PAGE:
Return the drained pasta to the cooking pot and add a large (a cup or so to a pound) of grated pecorino, about 1/2 cup of the pasta cooking water, a good quantity of cracked black pepper
(a heavy TB) to taste, a pinch of crushed red peppers, and stir vigorously until the cheese and water bind into a nearly creamy sauce. I sprinkled on some sea salt and a few fresh oregano leaves left in our winter garden.
Still a favorite of Roman trattorias and home cooks a like. Cucina povera at it's best.

Wednesday, November 10, 2010

Dinner Without James

I'm still up in Vancouver without a kitchen and James is at home eating from my latest "fridgeventory" of pre-cooked frozen dinners I left for him.
Much like LA, Vancouver is filled with all types of great Asian food (maybe not quite the wonderland of regional Chinese we have in Monterey Park) with much less traffic. I popped into the food court at the local H Mart Asian supermarket for a quick Korean seafood pancake -- the only white face in a sea of hungry shoppers. Not bad at all and a short walk from the hotel.

Monday, November 8, 2010

In The Footsteps of Anthony Bourdain

I don't generally try to walk where Bourdain has walked. I don't see a meal of seal in my future or even cobra heart. But here in Vancouver I found myself literally across the street from one of the milder weird food outlets he has profiled, the local phenom known as Japadog. That's right, hot dogs (and brats, sausages, veggie and turkey dogs) done Japanese style with wasabi mayo, teriyaki sauce, bonito flakes, grated radish, edamame -- all the usual suspects layered on a toasty bun. The photo above shows our Tonkatsu -- fried pork cutlet (instead of a dog), below is one of today's specials -- a rice cake instead of a roll and really delicious stewed beef (Japanese chili?) on a waiting frank. On the side? Shaken fries treated to your choice of topping. We went for chopped crisp seaweed -- now that's a snack worth going back for.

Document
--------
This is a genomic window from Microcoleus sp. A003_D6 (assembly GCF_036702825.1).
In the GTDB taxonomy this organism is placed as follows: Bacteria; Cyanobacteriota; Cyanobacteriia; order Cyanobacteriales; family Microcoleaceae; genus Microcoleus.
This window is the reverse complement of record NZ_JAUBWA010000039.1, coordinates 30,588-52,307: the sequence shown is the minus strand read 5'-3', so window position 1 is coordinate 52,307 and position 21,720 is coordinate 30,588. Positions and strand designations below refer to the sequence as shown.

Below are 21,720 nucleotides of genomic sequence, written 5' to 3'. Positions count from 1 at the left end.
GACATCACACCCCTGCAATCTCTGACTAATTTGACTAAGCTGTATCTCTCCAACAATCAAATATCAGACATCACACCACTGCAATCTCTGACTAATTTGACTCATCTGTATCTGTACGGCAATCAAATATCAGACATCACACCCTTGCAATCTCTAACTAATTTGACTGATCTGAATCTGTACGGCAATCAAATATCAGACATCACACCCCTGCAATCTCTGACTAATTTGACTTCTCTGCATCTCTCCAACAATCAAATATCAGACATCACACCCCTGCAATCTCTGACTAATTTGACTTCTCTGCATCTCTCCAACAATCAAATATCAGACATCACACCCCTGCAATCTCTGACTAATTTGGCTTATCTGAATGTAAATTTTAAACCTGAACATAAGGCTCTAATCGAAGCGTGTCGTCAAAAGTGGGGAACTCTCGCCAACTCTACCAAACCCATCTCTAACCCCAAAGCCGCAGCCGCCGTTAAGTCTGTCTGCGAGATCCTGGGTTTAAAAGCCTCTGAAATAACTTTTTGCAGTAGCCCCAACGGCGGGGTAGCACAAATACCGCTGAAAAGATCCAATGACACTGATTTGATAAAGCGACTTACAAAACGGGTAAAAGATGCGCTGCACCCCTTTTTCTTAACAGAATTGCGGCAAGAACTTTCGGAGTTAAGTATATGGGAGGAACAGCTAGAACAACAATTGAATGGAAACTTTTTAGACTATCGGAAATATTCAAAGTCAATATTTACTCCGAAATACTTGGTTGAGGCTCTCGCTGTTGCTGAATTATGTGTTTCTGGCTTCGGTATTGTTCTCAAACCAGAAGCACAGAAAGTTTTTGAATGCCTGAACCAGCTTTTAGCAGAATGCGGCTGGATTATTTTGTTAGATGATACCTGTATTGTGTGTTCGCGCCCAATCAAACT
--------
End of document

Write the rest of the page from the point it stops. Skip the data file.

That little yellow bag? Just one store down waits a great Japanese import. The custom filled, painfully delicious, cream puff's from Beard Papa on a great lunch block in Vancouver, BC.

Sunday, November 7, 2010

Baked in Butter

I constantly hear people say that in Italy diners never have cheese with fish or seafood. Spaghetti with clam sauce in authentic restaurants is more likely to be topped with toasted breadcrumbs. To some extent it's true. In some traditionally poorer regions (Sicily and Puglia for example) cheese was just too expensive and less available than fish. But on the small island of Sardinia where sheep are nearly as plentiful as treats from the ocean (and preferred among the locals), traditional dishes -- like the one that inspired James' dinner tonight -- combine the fruits of the sea with the rustic products of the rugged terrain, wild herbs, butter, and tangy, strong, almost funky pecorino cheese.
In a buttered baking dish I lay filets of sole, each one folded over a nice big pink shrimp. I scattered a few extra shrimp around the dish and covered everything with slices of butter (about 3 TB all together), leaves of thyme (about 2 tsp), 1 TB chopped parsley, S&P, and drizzled it all with about 2 TB of olive oil. I baked the dish for 10 minutes at 350º until the fish was just cooked through, scattered the top with about 1/3 cup of shredded pecorino cheese (I had pecorino Romano instead of pecorino Sardo as this dish would authentically used have but the end result is just as delicious) and placed it under the broiler for 2 minutes until the cheese was just toasted. The success of a dish this simple relies solely on quality of ingredients used, use good oil, good cheese, nice sweet butter.
"This is really good, just perfect," James muttered between bites. It's the first time I've ever heard that for a fish dinner -- it must be the cheese.

Saturday, November 6, 2010